Reaching the most vulnerable in Mannar

Abarna Suthanthiraraj, Palmera
April 22, 2022

Australian skilled volunteers and donors working together with NGOs and the Australian Embassy, to help vulnerable communities access oral hygiene services.

Palmera has an active skilled base of volunteers and donors from the Australian community and over the years has drawn on these individuals to assist as needs become identified in the communities. In early 2017 Palmera noticed through its programs and in consultation with the community, a growing gap around access to oral hygiene education and services for many children and families in the Mannar region. Once this gap was identified and validated through government partners in Sri Lanka, Palmera approached donors in Australia including an Australian based dental company, MyDental Team, as well as the Australian Embassy to kick start a mobile dental health service. This program ran with the engagement of the Regional Department of Health Services of Mannar district to ensure integration into the regional public health response from 2018-2020 and post 2020 it was handed over to the Regional Department of Health Services to manage on their own.

The main purpose of the service from 2018-2020 was to establish the mobile clinic to better serve the integrated health outcomes of the district, build capability and ownership within the relevant Government department(s) to deliver effective oral health services to vulnerable communities, with a focus on children, in the rural areas of Mannar District. The clinic had a specific focus on children and pregnant women and delivered by local NGOS in close collaboration with Educational and Health Services of target communities in the Mannar district and relevant Ministry of Health office’s to deliver services at school and maternal clinics.

When the clinic was fully operational in 2019, it reached 5589 individuals in Mannar district which equates to almost 9% of the total population (excluding the population of Mannar town) in the district. Following the project’s handover to the Regional Department of Health Services of Mannar district, and despite the ongoing 2020 Covid-19 pandemic, the service reached 2114 individuals across 12 schools, 4 preschools and 81 antenatal clinics. The clinic seeks to reach 10,000 people a year once it is safe to travel freely.

The Australian Embassy grant enabled the mobile clinic to not only deliver an essential service to many children and pregnant women in the community but importantly incorporate educational messaging around basic oral hygiene and help prevent more chronic conditions. The funding paid for the stories, images, videos and educational material that was tailored to the community to enable a creative and engaging way to reach those in the rural areas of Mannar. As noted by a school teacher, “earlier, children were telling dental pain as a reason for not attending to school but now they are not telling that anymore. So, we should be thankful for the Mobile Dental Service”.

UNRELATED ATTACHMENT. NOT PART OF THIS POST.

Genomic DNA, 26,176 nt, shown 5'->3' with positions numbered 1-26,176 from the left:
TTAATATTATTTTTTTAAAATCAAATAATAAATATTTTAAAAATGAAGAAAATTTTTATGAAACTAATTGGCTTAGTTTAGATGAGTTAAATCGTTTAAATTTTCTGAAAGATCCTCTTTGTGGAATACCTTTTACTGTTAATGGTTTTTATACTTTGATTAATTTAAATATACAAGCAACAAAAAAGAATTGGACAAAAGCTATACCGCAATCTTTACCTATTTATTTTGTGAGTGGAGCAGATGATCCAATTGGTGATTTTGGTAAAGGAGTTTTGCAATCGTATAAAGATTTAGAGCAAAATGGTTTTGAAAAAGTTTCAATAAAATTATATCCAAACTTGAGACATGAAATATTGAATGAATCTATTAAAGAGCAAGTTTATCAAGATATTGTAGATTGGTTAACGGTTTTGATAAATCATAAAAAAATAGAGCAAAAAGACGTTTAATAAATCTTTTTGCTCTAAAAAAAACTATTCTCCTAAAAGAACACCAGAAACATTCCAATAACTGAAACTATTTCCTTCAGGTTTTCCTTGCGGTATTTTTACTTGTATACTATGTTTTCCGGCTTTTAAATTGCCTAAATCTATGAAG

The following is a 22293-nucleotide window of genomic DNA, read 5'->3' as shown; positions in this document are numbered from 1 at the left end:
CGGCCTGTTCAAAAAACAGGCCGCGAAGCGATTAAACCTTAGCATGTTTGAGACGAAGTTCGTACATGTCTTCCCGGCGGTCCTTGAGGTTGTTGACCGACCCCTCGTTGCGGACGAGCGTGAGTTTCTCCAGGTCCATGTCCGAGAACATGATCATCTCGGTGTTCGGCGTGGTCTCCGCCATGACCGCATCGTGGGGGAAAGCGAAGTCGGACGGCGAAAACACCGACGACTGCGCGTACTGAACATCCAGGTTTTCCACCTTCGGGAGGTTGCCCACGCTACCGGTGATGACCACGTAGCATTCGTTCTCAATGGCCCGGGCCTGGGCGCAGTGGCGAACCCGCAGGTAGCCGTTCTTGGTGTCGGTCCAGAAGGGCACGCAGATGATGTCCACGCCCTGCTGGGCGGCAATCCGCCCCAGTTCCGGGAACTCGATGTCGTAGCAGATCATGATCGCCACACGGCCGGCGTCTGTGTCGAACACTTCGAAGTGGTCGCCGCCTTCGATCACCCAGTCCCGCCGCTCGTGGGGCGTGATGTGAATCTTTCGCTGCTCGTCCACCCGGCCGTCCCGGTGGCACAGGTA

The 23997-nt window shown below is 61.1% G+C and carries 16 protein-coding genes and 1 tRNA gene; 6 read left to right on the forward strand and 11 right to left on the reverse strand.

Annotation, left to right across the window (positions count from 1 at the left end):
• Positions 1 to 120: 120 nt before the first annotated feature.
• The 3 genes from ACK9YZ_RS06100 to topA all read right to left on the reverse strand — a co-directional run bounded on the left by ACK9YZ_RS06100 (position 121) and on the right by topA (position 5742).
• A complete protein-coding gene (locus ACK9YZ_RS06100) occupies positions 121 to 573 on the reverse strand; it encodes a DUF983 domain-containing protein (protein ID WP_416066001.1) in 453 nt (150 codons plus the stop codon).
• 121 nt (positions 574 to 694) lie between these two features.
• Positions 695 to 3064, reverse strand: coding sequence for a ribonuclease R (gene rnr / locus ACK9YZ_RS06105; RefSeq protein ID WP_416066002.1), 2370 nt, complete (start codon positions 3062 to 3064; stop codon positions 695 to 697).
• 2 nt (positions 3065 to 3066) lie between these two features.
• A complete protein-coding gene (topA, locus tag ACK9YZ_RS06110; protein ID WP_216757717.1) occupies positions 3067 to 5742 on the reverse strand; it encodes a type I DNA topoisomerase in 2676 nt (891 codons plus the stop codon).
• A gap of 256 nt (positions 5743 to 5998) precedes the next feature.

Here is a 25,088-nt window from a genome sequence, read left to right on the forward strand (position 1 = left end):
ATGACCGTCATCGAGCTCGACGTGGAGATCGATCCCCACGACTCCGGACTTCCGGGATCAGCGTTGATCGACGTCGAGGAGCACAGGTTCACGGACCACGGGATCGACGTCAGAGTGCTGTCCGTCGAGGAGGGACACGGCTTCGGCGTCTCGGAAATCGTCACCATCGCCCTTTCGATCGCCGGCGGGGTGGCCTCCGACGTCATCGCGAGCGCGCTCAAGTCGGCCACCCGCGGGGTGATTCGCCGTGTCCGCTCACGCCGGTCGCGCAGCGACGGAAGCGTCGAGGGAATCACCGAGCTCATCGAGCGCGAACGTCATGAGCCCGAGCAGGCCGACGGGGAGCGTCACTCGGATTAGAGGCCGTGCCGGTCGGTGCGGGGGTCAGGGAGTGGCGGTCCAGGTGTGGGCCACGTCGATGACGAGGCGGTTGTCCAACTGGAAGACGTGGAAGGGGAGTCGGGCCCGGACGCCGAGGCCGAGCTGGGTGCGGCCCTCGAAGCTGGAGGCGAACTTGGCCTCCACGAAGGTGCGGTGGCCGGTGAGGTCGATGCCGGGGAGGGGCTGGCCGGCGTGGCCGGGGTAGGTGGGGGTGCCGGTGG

In early 2020 just before Australia went into its first COVID lockdown, a group of Australian volunteers and donors visited Sri Lanka to experience Palmera’s innovative livelihood program first-hand. During this time the team also attended a local school, where the mobile dental clinic was visiting to raise awareness with children on oral hygiene and provide much needed services to the children and their families who also attended the clinic. During this visit it was uplifting for the team to see so many children engaged in the educational messaging and hearing stories from the families on how much the mobile dental clinic has helped with pain, discomfort and basic oral hygiene needs. Kavitha Raj an Australian Sri Lankan who attended this field visit stated that she was “truly amazed at the standard of facilities in the mobile clinic and the commitment from the dental clinicians to reach children in these rural areas - something most of us in Australia take for granted”.

This mobile dental clinic, initiated by Palmera with support fromAustralian donors and the Australian Embassy is a perfect example of how public health services can be lifted within a country through the supportive relationships that has been fostered between individual Australians, government partners (in Australia and in Sri Lanka) and Australian based and local NGOs to develop a sustainable program that benefits the rural communities across Mannar achieve important health outcomes.